BLOG: What Does it Cost Your Community to go Without Robust, Reliable, Affordable Broadband?
By Robert Bell, ICF Co-Founder
Limited Access to Jobs and Economic Opportunity
It has become almost impossible to apply for a job today without internet access at reasonable speeds. Once in a job, employees in all walks of life are expected to have computer and online skills; the barista at the coffee shop must keep the Wi-Fi operating, and the warehouse clerk must use an online inventory system. Broadband enables home-based businesses and lets many employees work from anywhere. Downtown Wi-Fi networks drive foot traffic to retail. Overall, studies find that the availability of broadband adds as much as 1.4 percent per year to local employment growth. Agriculture has become a case in point. Farms are going digital to stay competitive, and the lack of high-speed broadband is a crippling barrier to higher productivity and profit for this vital sector.
Less Ability to Attract and Retain Employers and Investment
For businesses of every kind and size, broadband has become the essential infrastruc¬ture for attracting and serving customers, from online marketing and ordering to tracking, inventory management, accounting and collaboration. One small city in New Zealand has managed to retain local companies by building a fiber-to-the-premise network that lets them sell and service business literally around the planet. A small farming city in the Ameri¬can Midwest turned itself into a multi-state hub for expertise in precision agriculture and communication network design thanks to its robust local network and middle-mile connections. A midsize city began developing its own network with local employers made clear that they would have to move without it.
Poor and Unequal Access to Health Care
Telehealth applications can reduce inequalities in the delivery of healthcare in many different ways. Their power is to overcome the barrier of distance and low population density that imposes high costs on providers and long delays on patients. Communities in the Intelligent Community network use telehealth applications to centralize the interpreta-tion of medical images at a medical center and use broadband to move image files and deliver results in hours instead of days. Psychiatric nurses use telehealth to conduct weekly meeting with patients and, by eliminating drive time, are able to complete 10 interviews instead of 1-2 in an average day. People feeling under the weather can connect with healthcare providers to check their symptoms and get recommendations before getting in the car for a long drive.
Greater Vulnerability of the Elderly Population
The aging of our populations confronts healthcare systems with rising costs and families with rising anxieties. The COVID19 pandemic revealed the hidden risks in the standard practice of moving the elderly out of their homes into assisted living and care facilities. Communities around the world are using broadband to enable the elderly to remain in their homes for longer while receiving the care they need. Simplified IT platforms and good connectivity bring them connection with family and friends, access to health services and engagement with the community. In one city, the health department created competitive exercise games that motivated elders to maintain their muscle tone and cardiac fitness while working to “one-up” their friends. Wi-Fi-linked wearables provide monitoring of chronic condi¬tions and signal healthcare providers when intervention is needed.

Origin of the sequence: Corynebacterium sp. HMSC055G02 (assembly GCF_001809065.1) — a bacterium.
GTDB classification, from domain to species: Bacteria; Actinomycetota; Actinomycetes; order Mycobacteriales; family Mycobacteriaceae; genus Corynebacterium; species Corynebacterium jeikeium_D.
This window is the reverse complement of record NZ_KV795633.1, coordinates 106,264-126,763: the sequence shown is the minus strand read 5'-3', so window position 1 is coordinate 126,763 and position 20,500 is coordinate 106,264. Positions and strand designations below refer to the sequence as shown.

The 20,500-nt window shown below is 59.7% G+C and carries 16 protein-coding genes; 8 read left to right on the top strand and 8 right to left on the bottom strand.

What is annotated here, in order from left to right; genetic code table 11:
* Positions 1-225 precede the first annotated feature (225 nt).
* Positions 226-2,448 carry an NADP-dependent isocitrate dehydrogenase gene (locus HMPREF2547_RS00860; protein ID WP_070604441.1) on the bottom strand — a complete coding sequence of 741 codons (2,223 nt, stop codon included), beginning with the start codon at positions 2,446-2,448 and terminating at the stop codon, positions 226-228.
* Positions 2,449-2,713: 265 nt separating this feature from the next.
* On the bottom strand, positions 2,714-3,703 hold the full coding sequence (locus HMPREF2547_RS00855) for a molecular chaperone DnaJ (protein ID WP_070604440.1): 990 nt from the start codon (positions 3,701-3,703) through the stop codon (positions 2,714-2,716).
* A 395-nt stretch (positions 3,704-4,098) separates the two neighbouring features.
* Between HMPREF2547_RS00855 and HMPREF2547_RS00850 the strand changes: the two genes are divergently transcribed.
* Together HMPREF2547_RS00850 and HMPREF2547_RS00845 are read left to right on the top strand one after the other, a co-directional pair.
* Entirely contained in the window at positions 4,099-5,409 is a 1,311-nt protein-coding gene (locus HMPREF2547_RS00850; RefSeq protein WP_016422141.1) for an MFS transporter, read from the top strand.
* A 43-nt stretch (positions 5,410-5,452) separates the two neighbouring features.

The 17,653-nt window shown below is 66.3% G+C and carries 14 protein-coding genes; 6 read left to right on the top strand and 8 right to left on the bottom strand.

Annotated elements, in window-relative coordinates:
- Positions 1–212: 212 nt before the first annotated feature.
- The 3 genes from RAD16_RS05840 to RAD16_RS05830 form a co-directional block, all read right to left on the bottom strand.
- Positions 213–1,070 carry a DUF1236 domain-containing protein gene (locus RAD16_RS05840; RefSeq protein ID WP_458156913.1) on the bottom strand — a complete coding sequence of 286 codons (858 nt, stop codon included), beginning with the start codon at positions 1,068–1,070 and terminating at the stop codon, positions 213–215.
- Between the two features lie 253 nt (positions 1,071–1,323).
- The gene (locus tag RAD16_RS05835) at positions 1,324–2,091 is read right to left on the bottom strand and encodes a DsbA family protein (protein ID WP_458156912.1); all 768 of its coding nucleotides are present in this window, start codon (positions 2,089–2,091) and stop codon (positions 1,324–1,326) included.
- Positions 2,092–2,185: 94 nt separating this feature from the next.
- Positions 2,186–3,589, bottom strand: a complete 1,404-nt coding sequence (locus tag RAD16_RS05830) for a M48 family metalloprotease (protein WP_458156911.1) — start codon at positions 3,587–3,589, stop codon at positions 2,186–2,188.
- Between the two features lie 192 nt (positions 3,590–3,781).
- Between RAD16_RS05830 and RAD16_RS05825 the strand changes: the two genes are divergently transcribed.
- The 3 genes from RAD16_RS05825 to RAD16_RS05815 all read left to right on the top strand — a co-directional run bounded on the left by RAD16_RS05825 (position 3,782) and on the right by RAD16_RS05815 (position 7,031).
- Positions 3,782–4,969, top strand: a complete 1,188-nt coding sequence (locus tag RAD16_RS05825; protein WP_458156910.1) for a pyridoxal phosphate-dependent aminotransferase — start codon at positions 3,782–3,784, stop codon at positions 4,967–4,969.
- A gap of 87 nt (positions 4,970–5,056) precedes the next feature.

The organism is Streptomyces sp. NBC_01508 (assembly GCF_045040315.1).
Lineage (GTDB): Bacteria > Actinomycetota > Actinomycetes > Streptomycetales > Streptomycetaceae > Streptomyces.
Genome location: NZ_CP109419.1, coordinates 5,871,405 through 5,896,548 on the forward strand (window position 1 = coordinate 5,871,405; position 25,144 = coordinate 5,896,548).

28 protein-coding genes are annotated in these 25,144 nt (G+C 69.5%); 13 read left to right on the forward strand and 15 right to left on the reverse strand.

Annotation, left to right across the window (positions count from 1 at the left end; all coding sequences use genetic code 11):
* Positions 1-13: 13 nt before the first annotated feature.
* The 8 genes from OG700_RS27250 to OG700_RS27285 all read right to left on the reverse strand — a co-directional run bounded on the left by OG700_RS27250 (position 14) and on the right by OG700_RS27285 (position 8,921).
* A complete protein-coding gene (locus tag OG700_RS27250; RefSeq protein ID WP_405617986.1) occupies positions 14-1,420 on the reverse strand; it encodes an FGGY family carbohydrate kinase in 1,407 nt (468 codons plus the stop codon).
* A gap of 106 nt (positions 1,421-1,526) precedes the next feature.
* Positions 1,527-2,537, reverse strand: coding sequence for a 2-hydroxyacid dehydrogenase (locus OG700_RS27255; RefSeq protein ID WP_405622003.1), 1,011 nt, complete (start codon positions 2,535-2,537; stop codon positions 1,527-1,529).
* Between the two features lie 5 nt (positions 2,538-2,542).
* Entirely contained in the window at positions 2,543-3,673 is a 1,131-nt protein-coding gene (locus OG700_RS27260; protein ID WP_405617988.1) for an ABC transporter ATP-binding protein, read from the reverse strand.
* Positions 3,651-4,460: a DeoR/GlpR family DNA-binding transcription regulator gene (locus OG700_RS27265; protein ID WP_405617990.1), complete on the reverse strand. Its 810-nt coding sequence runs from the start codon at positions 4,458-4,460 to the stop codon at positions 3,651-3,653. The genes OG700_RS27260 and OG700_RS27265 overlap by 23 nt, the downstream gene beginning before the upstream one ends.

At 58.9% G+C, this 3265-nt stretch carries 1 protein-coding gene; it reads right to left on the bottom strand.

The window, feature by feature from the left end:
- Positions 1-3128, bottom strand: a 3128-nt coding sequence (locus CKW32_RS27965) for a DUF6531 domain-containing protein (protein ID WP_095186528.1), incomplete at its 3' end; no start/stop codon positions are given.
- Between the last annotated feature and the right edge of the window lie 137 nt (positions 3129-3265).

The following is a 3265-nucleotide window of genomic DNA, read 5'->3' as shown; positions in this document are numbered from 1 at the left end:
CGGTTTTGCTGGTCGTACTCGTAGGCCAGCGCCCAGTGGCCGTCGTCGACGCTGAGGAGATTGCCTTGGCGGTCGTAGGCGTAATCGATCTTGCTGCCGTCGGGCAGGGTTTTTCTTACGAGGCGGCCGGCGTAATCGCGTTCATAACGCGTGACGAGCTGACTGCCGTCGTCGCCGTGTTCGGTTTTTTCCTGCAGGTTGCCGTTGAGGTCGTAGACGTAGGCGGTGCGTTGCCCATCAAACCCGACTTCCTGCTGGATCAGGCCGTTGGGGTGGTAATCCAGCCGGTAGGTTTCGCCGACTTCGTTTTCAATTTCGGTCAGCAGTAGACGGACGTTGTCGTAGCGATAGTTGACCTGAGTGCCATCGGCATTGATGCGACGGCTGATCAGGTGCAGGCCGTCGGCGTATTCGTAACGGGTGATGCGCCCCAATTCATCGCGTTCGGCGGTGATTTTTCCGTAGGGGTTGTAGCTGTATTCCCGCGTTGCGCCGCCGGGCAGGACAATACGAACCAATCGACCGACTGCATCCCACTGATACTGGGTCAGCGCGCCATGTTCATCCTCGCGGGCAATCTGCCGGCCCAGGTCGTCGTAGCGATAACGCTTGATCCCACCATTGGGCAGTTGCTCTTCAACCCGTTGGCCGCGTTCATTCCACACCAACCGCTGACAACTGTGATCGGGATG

Unequal Access to Education
The COVID-19 pandemic forced schools to close and education to move online – and revealed the huge inequalities among households that denied education to those without adequate and affordable broadband. Even in normal times, schools are heavy users of the internet for scheduling, assignments, research and teamwork projects, and students without broadband rapidly become second-class educational citizens, with impacts that last the rest of their lives.
Denying the Chance to Collaborate on Solving Problems
People go online today to collaborate in creating interest groups, organizing activities, raising money and tackling problems together. That’s true of residents and just as true of businesses, where collaboration and knowledge-sharing sparks innovation, new company startups and job growth. The more rural your population, the more people need broadband to collaborate and innovate, because it provides the connections that city-dweller enjoy just from living so close to each other.
Lack of Resilience in the Face of Crisis
Robust broadband increases the resilience of the community in the face of crisis. When disease or natural disaster restricts people to their homes, broadband provides access to critical information and allows coordination on the neighborhood, municipal or county level. Decision-makers in government can connect and collaborate to share information and coordinate their responses locally and across counties, state, provinces and the nation. Sensors can capture the dangers of flooding, freezing, pollution and other risks and report to central management. Maintaining resilience requires the broadband network itself to be resilient, providing multiple paths and backups.
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AP PHOTO / ALVARO BARRIENTOS
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